26 June 2018
As we celebrate and reflect on 70 years of the national health service in this debate, let us remind ourselves of the vision for a healthy nation that was first outlined in Labour’s 1945 manifesto.
“By good food and good homes, much avoidable ill-health can be prevented. In addition the best health services should be available free for all. Money must no longer be the passport to the best treatment. In the new National Health Service there should be health centres where the people may get the best that modern science can offer, more and better hospitals, and proper conditions for our doctors and nurses.”
Yet today, as in 1945, health inequalities—that glaring flaw in our society—persist.
That is precisely why tackling poverty and inequality in Scotland, and the health inequalities that result from them, should be the first priority of this Parliament.
Poverty is a moral issue.
Not only does it diminish the lives of the people who are caught up in it, it diminishes us all.
It holds us back as a country, weakens our society and hinders our economy.
It is the cause of much preventable ill health.
That is why we cannot carry on as we are, with poverty deepening and inequality widening.
I pay tribute to all the staff who work so hard to keep our NHS going, day in and day out, night in and night out, caring for and curing our sick.
They deserve better support than they are getting from this Government.
It is not just NHS staff who are being let down, but NHS patients, too.
Patients, many of them elderly, and often with underlying health conditions, are waiting for hours for an ambulance, despite repeated 999 calls, and then waiting for hours on trolleys in hospital corridors.
We have been able—at long last—to secure an independent inquiry into mental health services in Tayside, but it should not take questions to the First Minister and families marching into this Parliament demanding justice for action to be taken.
The Labour Party founded the national health service, and something that is often overlooked is that Labour’s Tom Johnston, when he was appointed Secretary of State for Scotland in the wartime Cabinet in 1941, began an experiment in the Clyde basin, in which civil defence hospitals that had been set up to treat civilian war casualties, were used to treat war workers who could not afford specialist diagnosis and treatment.
He rolled out the approach across Scotland and, in so doing, drove down hospital waiting lists by 34,000, helped form the basis of the 1944 white paper and blazed a trail for the national health service of the post-war years.
Down the years, it has been always been Labour Governments that have invested in our NHS.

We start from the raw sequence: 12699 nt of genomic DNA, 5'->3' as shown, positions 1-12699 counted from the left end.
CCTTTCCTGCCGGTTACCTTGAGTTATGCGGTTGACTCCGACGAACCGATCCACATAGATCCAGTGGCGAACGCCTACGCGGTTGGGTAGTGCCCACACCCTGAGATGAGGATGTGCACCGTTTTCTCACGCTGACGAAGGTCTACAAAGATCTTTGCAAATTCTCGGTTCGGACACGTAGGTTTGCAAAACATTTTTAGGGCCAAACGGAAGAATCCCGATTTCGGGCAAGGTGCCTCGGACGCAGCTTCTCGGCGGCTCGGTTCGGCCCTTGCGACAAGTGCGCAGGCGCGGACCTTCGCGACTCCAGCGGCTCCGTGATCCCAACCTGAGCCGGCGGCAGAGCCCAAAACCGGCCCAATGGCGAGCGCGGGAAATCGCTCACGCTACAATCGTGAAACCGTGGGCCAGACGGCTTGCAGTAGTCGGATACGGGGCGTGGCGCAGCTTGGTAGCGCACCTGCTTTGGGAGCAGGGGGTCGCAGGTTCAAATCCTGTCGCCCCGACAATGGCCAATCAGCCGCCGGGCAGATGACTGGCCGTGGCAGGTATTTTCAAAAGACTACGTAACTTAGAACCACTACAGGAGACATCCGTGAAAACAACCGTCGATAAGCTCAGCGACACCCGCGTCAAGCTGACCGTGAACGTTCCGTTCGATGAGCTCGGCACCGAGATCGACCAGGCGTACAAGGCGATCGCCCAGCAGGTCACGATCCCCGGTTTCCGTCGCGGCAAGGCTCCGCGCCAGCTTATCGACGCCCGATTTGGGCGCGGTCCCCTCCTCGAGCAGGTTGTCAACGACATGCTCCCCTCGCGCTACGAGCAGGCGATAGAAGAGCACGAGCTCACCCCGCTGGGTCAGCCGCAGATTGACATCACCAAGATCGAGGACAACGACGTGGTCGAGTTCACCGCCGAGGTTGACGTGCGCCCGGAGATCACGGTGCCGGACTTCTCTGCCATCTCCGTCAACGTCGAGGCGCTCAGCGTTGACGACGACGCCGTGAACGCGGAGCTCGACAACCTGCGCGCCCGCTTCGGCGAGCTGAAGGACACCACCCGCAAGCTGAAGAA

When Labour was last in power, spending on the national health service in Scotland doubled—not merely in cash terms but in real terms.
We scrapped the internal market and we took the Health Care International private hospital in Clydebank, which the Tories had used public money to establish, and put it into the NHS.
In the future, we will put before the people a clear choice: a decade of austerity and public expenditure cuts with the SNP and the Tories, or a decade of real and sustainable investment with Labour.
As we celebrate 70 years of the national health service, we recall its pioneers in the Labour Party, reflect on its transformative achievements and, once again, renew our commitment to an NHS that is free at the point of use; an NHS that is fully funded and resourced; an NHS that values its staff and serves its patients; and an NHS that works for the many, not the few.
The NHS is practical socialism in action—“pure Socialism”, as Bevan described it.
That, in the end, is the Labour Party’s defining idea.
The heralding of the NHS 70 years ago meant the end of insurance stamps, the means test and endless queues.
Medical care was no longer connected to ability to pay.
General practitioners stopped having to compete for business and joined forces as part of a medical team.
It became a single service and a national service.
Commercial principles were replaced with collective action and public initiative.
That is a powerful and enduring idea, which we will defend with every sinew in our bodies, but it should not be limited in its application to our national health service.
It would be well applied in responding to growing demands to provide care for the elderly, which is an area in which we are seeing commercial principles and a market-based approach pulling us into a crisis; to social care, so that we can support the human rights of disabled people, remove the profit motive and pay carers a proper rate of pay; and also in the field of public transport, and the provision of energy supply and distribution in housing.
The possibilities are limitless.
In 2018, it is time that we started to learn the lessons of 1948.
The national health service was created when the country was almost bankrupt.
It is time that we started to think big and act radically.
It is time that we recaptured the spirit of that 1945 Government and it is time that we once again applied those enduring and timeless principles to our times.